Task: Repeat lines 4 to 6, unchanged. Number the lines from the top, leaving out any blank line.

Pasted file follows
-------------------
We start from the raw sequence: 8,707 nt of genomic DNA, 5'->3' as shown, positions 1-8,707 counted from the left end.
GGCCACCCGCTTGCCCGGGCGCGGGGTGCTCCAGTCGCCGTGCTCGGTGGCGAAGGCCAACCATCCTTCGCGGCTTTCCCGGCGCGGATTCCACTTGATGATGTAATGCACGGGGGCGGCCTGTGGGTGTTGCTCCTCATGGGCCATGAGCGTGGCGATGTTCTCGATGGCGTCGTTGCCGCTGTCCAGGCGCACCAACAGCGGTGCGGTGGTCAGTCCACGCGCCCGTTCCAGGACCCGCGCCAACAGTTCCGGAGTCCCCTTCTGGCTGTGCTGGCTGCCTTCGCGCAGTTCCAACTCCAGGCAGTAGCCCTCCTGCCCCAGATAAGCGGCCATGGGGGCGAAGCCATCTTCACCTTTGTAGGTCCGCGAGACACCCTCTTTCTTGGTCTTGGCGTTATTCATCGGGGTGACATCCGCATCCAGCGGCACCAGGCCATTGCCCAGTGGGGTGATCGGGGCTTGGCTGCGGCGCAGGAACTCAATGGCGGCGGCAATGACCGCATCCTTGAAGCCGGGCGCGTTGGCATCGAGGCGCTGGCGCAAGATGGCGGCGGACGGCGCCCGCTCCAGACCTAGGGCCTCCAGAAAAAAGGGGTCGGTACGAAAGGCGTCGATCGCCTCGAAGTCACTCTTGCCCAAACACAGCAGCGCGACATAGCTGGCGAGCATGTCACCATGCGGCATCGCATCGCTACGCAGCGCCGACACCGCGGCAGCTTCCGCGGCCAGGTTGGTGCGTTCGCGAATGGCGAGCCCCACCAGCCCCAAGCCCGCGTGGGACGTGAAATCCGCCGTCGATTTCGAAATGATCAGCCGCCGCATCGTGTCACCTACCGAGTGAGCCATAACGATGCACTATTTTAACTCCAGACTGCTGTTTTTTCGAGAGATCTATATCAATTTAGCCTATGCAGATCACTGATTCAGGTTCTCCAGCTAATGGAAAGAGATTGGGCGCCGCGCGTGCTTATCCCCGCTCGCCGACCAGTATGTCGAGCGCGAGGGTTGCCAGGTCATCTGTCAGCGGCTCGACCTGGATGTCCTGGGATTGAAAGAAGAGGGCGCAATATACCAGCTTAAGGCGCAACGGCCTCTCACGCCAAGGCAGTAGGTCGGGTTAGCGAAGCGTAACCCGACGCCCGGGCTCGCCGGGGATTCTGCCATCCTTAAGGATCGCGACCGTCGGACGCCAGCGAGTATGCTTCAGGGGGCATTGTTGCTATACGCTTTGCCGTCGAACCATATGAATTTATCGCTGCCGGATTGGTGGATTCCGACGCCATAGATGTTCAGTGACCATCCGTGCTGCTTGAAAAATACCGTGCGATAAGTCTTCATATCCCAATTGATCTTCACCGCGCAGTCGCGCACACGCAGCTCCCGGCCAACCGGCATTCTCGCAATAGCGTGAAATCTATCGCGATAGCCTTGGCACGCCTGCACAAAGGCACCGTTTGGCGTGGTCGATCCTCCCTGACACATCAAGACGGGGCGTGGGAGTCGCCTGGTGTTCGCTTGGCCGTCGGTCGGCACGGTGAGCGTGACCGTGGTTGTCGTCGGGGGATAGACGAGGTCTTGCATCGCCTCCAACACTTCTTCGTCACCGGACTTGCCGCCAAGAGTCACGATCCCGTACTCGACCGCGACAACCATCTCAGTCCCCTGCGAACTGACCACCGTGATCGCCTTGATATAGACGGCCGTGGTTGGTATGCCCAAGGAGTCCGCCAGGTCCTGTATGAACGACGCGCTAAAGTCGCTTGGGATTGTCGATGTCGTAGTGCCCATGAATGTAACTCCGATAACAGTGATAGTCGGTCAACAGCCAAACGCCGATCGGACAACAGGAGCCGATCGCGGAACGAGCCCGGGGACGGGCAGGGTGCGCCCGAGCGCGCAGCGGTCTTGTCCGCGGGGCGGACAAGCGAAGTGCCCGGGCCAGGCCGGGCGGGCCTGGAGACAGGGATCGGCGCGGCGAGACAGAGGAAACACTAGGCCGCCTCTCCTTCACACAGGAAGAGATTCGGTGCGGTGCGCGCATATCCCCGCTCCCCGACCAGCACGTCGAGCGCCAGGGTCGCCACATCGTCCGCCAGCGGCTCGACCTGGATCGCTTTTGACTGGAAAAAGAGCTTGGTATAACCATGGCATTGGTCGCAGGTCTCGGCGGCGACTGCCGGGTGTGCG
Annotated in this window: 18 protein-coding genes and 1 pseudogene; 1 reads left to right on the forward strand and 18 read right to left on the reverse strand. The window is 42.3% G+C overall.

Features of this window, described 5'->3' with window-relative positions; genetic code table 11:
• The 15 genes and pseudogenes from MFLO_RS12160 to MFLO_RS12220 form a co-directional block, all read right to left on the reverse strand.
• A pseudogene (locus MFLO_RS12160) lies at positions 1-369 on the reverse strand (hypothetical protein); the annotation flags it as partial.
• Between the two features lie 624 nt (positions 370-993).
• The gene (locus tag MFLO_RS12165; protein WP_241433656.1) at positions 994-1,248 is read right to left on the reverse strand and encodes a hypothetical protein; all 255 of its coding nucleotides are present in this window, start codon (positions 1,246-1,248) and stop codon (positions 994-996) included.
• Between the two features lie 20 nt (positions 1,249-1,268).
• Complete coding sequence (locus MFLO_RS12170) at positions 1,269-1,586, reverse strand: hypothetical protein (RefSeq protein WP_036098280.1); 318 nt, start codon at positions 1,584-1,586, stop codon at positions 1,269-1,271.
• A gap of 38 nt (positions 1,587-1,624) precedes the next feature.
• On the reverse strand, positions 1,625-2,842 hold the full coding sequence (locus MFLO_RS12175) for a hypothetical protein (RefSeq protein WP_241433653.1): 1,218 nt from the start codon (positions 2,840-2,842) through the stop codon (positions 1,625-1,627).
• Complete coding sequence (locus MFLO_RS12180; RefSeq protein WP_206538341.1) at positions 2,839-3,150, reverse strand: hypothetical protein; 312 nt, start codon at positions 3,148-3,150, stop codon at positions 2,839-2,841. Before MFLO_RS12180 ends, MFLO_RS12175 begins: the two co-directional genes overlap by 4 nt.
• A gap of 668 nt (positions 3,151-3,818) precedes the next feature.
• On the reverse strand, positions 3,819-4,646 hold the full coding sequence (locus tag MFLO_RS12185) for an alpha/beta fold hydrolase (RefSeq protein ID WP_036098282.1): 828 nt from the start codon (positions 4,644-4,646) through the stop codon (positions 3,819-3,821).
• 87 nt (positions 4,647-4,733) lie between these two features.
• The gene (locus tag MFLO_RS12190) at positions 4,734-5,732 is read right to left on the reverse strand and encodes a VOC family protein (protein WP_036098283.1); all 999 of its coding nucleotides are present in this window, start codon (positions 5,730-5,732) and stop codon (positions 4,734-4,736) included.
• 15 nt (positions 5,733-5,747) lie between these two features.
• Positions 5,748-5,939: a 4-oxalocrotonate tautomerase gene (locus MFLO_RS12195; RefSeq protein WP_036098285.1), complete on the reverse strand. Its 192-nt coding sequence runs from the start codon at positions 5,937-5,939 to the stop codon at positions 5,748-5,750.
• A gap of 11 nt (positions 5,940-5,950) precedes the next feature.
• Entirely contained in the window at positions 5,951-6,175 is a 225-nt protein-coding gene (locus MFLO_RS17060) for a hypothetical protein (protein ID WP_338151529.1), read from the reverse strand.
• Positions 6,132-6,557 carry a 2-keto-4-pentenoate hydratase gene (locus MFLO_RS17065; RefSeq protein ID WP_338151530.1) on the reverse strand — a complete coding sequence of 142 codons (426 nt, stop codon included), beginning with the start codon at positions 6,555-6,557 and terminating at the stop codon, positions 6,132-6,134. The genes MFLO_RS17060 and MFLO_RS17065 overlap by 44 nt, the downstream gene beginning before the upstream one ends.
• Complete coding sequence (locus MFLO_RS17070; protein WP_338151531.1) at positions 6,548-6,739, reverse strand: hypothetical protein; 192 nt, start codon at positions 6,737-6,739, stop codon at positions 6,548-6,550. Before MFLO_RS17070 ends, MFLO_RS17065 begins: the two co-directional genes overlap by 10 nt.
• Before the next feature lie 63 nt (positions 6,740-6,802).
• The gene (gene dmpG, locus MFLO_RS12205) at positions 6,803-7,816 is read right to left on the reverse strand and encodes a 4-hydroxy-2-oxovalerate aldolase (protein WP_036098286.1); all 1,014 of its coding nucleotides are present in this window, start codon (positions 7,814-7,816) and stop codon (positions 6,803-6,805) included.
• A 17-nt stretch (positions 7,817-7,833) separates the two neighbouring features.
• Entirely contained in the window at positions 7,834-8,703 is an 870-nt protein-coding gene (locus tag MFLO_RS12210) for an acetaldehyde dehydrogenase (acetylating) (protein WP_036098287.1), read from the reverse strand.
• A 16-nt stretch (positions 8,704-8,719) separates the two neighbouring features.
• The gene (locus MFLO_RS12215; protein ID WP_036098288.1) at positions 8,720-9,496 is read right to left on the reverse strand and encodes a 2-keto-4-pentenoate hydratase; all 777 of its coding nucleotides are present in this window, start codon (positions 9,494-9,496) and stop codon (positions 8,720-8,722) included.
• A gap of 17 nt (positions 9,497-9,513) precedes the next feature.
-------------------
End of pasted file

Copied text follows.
Features of this window, described 5'->3' with window-relative positions; genetic code table 11:
• The 15 genes and pseudogenes from MFLO_RS12160 to MFLO_RS12220 form a co-directional block, all read right to left on the reverse strand.
• A pseudogene (locus MFLO_RS12160) lies at positions 1-369 on the reverse strand (hypothetical protein); the annotation flags it as partial.